I somehow missed this when it appeared a few day ago, but A.O. Scott's essay on the year in movie heroines is essential reading. While noting the commercial and/or critical success of female-powered narratives ranging from "The Hunger Games" to "Brave" to "Beasts of the Southern Wild" to "Pitch Perfect" -- while noting the potential for "Zero Dark Thirty" to rule an otherwise male-dominated Oscar slate -- he's not so naive or patronising as to label 2012 any kind of Year of the Woman. Still, he does sense a recent uptick in studios' consideration of the intelligent female audience. "It should not, after all, be a big deal that movies like 'Bridesmaids' or 'The Hunger Games' exist," he writes, "perhaps because it should have been a bigger deal when such movies didn’t." [New York Times]
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A quick review of last night's "How I Met Your Mother" coming up just as soon as I dress like a Duluth streetwalker...
A few things happen in this episode on "The Real Housewives of Beverly Hills," many of them painfully mundane. Kyle gives her terror-behind-the-wheel Alexia a new Mercedes. Ken gets his hip replaced. Lisa reprimands one of her employees. Paul tries to barbecue and shows off his unfortunate back hair. None of this matters, because the focus of this episode is THE FIGHT. Yes, on a show that spews out verbal smackdowns the way Duggars pop out babies, this battle royale might actually be memorable past next week. In fact, I think it continues into next week, as that's the impression we get from the promo, and (thanks to the long, spidery reach of the Internet) it might have been the basis for a cease-and-desist letter against Brandi Glanville filed by Adrienne Maloof. So, whatever kickstarted this feud must have been horrible, right? There's no way of knowing, simply because Bravo didn't air it.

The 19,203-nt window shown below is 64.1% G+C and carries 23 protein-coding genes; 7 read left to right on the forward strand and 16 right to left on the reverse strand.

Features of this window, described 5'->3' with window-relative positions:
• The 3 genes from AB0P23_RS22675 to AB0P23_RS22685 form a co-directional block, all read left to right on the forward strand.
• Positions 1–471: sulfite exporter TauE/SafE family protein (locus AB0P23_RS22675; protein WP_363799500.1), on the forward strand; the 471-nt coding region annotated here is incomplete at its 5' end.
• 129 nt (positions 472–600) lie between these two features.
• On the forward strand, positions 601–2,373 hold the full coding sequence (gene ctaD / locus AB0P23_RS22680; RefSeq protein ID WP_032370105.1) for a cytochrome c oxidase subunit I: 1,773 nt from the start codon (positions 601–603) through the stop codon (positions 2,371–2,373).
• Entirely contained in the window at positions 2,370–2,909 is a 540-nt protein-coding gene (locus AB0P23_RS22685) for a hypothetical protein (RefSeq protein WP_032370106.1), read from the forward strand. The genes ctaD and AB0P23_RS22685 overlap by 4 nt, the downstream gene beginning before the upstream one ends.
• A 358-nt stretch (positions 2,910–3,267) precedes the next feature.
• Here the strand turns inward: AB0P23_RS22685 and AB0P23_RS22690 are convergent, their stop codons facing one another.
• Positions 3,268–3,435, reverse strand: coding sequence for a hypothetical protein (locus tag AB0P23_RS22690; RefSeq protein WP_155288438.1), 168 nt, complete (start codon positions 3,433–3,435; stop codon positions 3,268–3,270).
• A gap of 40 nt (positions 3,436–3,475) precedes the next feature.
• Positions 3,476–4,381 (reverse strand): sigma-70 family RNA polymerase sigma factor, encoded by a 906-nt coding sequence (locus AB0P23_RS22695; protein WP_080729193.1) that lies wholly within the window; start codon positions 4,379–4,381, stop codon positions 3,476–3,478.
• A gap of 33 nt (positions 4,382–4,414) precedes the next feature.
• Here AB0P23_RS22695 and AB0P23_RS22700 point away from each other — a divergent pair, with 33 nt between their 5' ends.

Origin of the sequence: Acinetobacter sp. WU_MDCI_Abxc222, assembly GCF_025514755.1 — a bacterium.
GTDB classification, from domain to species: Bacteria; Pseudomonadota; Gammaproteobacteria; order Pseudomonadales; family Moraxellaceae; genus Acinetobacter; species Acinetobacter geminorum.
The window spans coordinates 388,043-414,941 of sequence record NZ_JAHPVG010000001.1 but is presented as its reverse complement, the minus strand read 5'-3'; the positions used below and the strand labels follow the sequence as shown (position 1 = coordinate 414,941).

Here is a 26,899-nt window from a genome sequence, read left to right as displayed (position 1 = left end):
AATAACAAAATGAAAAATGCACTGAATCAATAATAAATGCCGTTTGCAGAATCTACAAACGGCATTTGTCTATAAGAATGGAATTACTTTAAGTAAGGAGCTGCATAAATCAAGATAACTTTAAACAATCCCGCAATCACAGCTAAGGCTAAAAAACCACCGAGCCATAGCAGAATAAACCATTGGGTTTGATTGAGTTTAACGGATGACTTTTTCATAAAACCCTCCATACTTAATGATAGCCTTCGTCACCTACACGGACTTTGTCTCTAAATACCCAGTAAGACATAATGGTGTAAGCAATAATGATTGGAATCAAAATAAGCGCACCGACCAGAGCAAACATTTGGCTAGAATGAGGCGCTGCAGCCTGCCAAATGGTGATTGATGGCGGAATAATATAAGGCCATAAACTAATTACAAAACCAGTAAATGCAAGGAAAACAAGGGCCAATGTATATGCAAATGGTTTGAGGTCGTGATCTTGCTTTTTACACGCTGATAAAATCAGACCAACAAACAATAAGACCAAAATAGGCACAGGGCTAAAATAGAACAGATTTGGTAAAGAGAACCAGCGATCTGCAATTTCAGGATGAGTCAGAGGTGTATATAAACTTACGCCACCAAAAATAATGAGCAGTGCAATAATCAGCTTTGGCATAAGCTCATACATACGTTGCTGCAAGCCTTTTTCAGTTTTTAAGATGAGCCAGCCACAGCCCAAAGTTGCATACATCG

The Bad Robot offices occupy a large building in Santa Monica that you would never notice just driving by. I missed it the first time around the block, and had to circle back before I was able to hand off my car to the waiting valet. I was afraid I'd missed the start of today's "Star Trek Into Darkness" event, but ended up making it in just enough time to get my green wristband, join my group, and start the tour of the building, designed to give us a look inside one of next year's most anticipated sequels.
To be clear, there was one point in the day where we saw something we had to promise not to disclose. I wouldn't say it radically changed anything I'm going to share with you, but instead simply served to amp up my own enthusiasm because it was really, really, yes, I'm going to say it three whole times, REALLY cool.
If you're curious about the identity of the character played by Benedict Cumberbatch, Paramount took care of that earlier today, and they're not lying to you. They released an image of Zachary Quinto as Spock, Cumberbatch in the cell that held Loki and Silva, and Chris Pine as Captain James T. Motherscratchin' Kirk, and in the caption, they named him as "John Harrison."
HOLLYWOOD - Sony Pictures and Annapurna Productions brought their celebrated thriller "Zero Dark Thirty" to the Dolby Theater Monday night for what turned out to be a star studded premiere.
Maroon 5 becomes the latest band to get cheap labor for their new music video. Seriously, for “Daylight,” the latest track from “Overexposed,” the band asked their fans to turn in videos revealing some of their deepest thoughts and then a very patient editor tied them all together.
Some of the clips tie loosely into the song’s theme about desperately not wanting to leave someone at morning’s first light, but the tune is really only a jumping off point for a much deeper look at the human condition... and how hard it is to be a teenager.